“Our lifestyle depends mainly on plastic,” the 38-year-old said, adding: “Consumers can reduce plastic waste to a certain extent, but we’ll still have waste if producers keep making plastic products.”
Japan’s government unveiled a proposal last year to tackle plastic waste, with the goal of reducing the 9.4 million tonnes produced by the country each year by a quarter by 2030.
The plan proposes that retailers should charge for plastic bags — a measure already widely adopted around the world — but that isn’t expected to come into effect before next year and other types of plastic packaging won’t be covered.
Town official Suga said even Kamikatsu will struggle to achieve zero-waste without stronger efforts to reduce consumption.
“We have made efforts to achieve zero incineration and zero landfill disposal goals, but it’s not enough,” she said, adding: “We shouldn’t focus just on how to dispose of trash. We need to come up with policies that prevent the production of waste.”
Tobie Openshaw is confident that Taiwan’s government has good reasons for not including him in the Triple Stimulus Voucher Program, which launched at the beginning of this month. That’s just as well, because it seems unlikely he’ll ever discover the logic by which it was decided that he, along with other foreign residents not currently married to Taiwan citizens, shouldn’t receive the vouchers. “We’ve stood side-by-side with our Taiwanese friends through the COVID-19 crisis, complying with government measures, cheering its success and sharing that news with the world at large. If the stimulus coupons are meant to be spent to keep
When the BBC approached Caroline Chia (查慧中) in July 2018, and asked her to make arrangements so a documentary-making team could gather footage showing how global warming may be increasing typhoon intensity, she delivered everything that was in her power to provide. Chia got permission for the BBC crew to shoot inside the Central Emergency Operation Center, film the army’s disaster-relief efforts and follow mayors around as they supervised the cleaning up. “In total, it was about one week of work for my cousin — who’s my business partner — and I,” recalls Chia, who was born in Taipei but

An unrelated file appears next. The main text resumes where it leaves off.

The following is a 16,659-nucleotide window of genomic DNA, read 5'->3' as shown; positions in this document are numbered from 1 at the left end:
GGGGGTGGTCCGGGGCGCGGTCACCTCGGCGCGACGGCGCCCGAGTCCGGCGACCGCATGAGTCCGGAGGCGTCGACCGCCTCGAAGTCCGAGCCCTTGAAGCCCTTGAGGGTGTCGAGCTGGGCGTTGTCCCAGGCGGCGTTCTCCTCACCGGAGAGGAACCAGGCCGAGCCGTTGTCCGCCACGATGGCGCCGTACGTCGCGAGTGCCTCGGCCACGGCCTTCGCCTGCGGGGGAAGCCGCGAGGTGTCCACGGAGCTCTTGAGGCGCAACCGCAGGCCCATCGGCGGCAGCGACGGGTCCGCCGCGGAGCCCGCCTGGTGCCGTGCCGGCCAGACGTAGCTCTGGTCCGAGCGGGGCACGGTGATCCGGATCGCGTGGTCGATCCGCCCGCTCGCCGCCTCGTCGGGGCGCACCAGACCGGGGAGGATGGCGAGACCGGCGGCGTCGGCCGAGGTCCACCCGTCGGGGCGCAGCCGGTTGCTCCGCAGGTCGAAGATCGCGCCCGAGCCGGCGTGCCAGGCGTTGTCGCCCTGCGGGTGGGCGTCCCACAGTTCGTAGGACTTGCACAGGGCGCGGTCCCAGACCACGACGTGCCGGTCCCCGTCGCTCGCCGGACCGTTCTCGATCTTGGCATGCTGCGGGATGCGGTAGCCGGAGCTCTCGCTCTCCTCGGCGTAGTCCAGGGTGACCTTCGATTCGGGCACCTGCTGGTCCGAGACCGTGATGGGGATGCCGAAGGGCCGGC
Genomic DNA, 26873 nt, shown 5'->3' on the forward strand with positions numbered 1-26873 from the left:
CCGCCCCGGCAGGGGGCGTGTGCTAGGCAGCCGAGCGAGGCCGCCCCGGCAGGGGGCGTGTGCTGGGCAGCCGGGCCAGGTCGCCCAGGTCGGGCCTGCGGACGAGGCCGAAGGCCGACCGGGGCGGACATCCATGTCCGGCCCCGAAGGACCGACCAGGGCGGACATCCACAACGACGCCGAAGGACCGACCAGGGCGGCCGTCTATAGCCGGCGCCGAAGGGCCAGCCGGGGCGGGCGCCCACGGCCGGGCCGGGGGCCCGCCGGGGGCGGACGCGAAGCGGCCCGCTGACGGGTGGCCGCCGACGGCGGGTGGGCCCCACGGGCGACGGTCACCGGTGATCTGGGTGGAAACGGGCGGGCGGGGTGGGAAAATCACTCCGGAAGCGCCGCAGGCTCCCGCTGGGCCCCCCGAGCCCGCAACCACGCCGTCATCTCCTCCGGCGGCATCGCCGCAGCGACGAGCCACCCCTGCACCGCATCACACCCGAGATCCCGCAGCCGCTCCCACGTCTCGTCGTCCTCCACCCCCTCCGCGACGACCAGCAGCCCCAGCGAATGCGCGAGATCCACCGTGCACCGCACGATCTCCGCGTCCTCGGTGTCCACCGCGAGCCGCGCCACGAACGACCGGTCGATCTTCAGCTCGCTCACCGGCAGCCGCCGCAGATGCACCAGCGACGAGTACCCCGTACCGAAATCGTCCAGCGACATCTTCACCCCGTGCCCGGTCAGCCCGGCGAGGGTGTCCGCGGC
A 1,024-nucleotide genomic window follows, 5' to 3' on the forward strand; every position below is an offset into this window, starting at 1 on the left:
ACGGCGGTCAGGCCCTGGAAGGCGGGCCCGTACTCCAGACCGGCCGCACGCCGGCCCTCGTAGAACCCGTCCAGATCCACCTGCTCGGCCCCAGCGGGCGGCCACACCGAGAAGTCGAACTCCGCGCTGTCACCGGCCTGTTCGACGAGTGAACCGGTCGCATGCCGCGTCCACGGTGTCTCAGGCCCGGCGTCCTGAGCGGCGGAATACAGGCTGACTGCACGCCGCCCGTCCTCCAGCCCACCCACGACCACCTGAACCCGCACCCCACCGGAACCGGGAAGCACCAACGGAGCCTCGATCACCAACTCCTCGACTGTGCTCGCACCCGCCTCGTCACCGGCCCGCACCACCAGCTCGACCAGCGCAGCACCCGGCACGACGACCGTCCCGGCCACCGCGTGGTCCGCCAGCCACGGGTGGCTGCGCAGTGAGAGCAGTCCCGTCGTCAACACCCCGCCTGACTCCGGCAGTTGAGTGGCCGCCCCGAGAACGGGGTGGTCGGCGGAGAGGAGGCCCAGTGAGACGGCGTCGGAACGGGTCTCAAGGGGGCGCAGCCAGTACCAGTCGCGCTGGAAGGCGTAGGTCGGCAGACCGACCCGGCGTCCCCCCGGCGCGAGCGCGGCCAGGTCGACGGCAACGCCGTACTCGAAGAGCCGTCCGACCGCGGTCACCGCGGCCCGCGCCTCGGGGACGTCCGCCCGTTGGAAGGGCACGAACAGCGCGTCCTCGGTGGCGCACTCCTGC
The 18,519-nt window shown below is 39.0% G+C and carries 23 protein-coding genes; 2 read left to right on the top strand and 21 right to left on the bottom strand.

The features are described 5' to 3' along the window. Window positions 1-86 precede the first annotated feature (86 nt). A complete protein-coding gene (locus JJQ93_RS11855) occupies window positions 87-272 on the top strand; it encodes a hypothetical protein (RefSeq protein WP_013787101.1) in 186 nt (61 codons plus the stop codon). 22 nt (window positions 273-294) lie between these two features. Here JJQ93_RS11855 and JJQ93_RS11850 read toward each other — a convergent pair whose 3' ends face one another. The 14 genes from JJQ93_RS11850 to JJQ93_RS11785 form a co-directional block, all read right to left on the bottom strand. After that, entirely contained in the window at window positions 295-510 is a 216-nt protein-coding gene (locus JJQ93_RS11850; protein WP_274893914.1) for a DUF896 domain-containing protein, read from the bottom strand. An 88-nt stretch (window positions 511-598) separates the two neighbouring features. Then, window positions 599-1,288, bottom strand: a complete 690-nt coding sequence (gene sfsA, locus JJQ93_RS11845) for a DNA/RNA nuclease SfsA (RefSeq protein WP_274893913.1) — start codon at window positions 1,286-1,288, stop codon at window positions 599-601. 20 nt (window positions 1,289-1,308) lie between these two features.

Taiwan’s artist community was outraged when the authorities banned Lee Shih-chiao’s (李石樵) Reclining Nude (橫臥裸婦) from the 1936 Taiyang Art Exhibition (台陽美術展覽會). The Taiwan Daily News (台灣日日新報) reported that after hours of deliberation, the officials censored the piece for “contravening public morals.” Although the government did have rules on publicly displaying nude art, the state-run Taiwan Fine Art Exhibition regularly featured naked women, allowing more revealing pieces each year. On the same page, the newspaper ran a scathing criticism of the decision by an anonymous artist. “This is completely laughable … If they really thought [Reclining Nude] contravened public morals, they
John Thomson was a pioneering photographer in the 19th century and one of the first to journey to East Asia. In 1871, while in China he met Dr James Laidlaw Maxwell, a fellow Scotsman who was returning to Taiwan, where he served as a Presbyterian missionary. Maxwell’s description of Taiwan intrigued Thomson, and the photographer decided to accompany Maxwell to the island then known to Westerners as Formosa. Disembarking at Takow (today’s Kaohsiung) on April 2, 1871, Thomson brought with him the best photography equipment of his time, along with thousands of glass plates — an estimated 200kg of equipment. The